Understanding the Male Gaze and Hegemonic Masculinity in The Wolf of Wall Street

Martin Scorsese’s cinematic depiction of the rise and fall of Wall Street tycoon Jordan Belfort is jaw dropping. From its intensely graphic orgies to its lewd drug binges, The Wolf of Wall Street exemplifies consumerism and debauchery at an unfathomable level. The movie’s leading star as well as producer Leonardo DiCaprio explained it best when he told Deadline, “I wanted to make an unapologetic film looking at a character in a very entertaining and funny way, and isn’t passing judgment on them but is saying, look, this is obviously a cautionary tale, and what is it that creates people like this? I thought that could somehow be a mirror to ourselves…I wanted to make an unapologetic film on the subject matter that didn’t give any false sense of empathy for the character, but that instead was an analysis of man gone awry”. While The Wolf of Wall Street succeeds in holding a mirror up to the lifestyle and behavior of Wall Street men, it seems to erase some characters’ stories completely from the narrative: women. The women of Wolf of Wall Street are “sorely lacking in depth, strength, and feminism” (Bustle). They are nothing more than objects, a surface to snort cocaine from or a hole to cum inside. One could argue that women on Wall Street during the 1980s and 90s were in fact silenced and ignored — sexual harassment in the workplace was, as one former Wall Street Journal claims, a casualty of “going to work” — but that doesn’t mean they weren’t there (Time). This essay seeks to understand Scorsese’s use of hegemonic masculinity and the gaze in his film on Jordan Belfort. The images included all come from sections of the film.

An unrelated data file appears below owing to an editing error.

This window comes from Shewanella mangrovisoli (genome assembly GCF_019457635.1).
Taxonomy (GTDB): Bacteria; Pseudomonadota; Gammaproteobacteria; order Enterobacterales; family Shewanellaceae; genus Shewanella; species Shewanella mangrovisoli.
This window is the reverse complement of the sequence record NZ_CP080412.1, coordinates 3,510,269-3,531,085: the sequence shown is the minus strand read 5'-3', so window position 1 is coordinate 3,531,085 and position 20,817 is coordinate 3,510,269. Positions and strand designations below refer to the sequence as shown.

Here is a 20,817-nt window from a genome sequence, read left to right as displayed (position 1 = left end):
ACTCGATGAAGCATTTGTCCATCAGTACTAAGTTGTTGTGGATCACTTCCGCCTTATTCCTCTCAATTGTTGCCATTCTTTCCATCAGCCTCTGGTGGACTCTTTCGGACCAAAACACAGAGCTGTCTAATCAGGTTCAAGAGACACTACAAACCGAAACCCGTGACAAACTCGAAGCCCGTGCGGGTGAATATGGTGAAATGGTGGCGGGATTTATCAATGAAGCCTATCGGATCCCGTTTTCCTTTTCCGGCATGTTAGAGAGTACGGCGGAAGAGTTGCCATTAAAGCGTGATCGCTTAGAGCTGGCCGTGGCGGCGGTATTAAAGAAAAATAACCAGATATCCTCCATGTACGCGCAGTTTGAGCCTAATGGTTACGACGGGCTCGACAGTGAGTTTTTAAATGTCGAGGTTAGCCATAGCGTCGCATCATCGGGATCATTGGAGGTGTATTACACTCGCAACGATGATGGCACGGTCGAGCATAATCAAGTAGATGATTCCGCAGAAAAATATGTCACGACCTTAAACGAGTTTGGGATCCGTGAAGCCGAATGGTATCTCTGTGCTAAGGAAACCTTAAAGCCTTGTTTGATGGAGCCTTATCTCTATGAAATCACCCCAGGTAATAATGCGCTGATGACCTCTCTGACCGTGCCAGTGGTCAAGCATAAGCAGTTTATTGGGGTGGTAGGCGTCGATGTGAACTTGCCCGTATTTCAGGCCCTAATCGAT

The lifestyle and pursuits of Mr. Belfort seem as though they’re plucked from a fraternity handbook. He lives on the staples of drugs, drinks, and women and hustles to keep up said lifestyle on the side. The glorification of Belfort throughout the majority of the movie comes off as less of an opportunity for self reflection and more as an excuse for celebration. Belfort is an able-bodied, cisgender, straight, white man who financially belongs to the top 1 percent. He is bold, confident, individualistic, and anti-authoritarian. To him, he can talk his way out of a pseudo interrogation by an FBI agent by showing off a big boat, fancy food, and scantily clad women. He deserves to have the hard earned dollars of every one of his clients in his pocket, because he “knows how to spend it better”, he tells us. When Jordan is brought to jail in Switzerland for groping a flight attendant, using racial slurs, and getting dangerously high while on his commercial flight, the guard takes one look at Jordan’s credentials and simply lets him walk. Jordan believes himself invincible, in the right, and deserving of all the money and power coming his way. Who’s to challenge or reject that? If anything, he’s a modern-day icon to most men. The women in this film only further his stature. They are small, in need of protection, and hyper-sexual. They love him for his money and his dick, and he loves them for their bodies. Belfort’s group of equally detestable brokers each follow his lead, growing more hyper-masculine, aggressive, and obscene by the minute.